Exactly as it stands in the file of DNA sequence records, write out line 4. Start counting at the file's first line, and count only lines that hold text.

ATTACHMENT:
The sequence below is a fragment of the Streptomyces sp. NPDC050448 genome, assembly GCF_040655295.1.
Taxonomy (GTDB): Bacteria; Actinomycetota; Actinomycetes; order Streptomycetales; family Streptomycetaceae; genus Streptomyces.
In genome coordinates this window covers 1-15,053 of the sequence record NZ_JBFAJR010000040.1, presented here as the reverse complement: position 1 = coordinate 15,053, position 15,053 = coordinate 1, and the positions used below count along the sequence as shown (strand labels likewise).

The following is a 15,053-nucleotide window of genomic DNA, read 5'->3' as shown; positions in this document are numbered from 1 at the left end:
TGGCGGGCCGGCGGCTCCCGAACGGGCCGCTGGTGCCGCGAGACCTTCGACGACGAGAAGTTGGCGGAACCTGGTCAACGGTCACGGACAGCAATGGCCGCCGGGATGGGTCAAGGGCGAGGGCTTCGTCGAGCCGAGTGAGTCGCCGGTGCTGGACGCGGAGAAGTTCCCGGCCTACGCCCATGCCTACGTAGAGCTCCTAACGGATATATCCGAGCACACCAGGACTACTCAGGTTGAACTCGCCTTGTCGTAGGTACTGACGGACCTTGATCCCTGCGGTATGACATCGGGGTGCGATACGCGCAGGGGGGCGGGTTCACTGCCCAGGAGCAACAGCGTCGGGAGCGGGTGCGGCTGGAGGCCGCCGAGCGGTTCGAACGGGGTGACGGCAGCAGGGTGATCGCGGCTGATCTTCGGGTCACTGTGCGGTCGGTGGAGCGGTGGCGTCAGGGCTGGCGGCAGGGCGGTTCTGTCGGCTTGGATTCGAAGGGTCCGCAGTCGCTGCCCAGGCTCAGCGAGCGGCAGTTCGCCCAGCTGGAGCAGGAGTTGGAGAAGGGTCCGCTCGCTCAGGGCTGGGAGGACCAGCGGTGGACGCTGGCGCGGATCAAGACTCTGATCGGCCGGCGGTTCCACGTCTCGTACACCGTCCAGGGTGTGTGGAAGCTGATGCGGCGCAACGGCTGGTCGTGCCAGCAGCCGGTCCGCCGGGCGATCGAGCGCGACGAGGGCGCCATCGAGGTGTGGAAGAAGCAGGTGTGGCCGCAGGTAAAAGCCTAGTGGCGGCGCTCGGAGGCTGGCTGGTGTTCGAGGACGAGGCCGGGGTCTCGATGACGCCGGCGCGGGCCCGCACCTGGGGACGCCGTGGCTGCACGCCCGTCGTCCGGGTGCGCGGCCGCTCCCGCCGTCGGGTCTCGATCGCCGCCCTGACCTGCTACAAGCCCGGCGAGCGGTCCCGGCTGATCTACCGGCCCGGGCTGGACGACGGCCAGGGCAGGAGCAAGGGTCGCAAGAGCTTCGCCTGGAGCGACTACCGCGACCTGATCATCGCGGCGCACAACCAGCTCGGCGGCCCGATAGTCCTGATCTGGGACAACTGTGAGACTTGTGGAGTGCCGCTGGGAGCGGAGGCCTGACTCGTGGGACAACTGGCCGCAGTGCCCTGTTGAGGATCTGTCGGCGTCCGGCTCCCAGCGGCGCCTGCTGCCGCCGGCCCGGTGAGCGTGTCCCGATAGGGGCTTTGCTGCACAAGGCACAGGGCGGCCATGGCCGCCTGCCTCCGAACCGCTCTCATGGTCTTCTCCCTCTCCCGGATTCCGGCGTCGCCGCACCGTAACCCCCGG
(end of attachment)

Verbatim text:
The following is a 15,053-nucleotide window of genomic DNA, read 5'->3' as shown; positions in this document are numbered from 1 at the left end: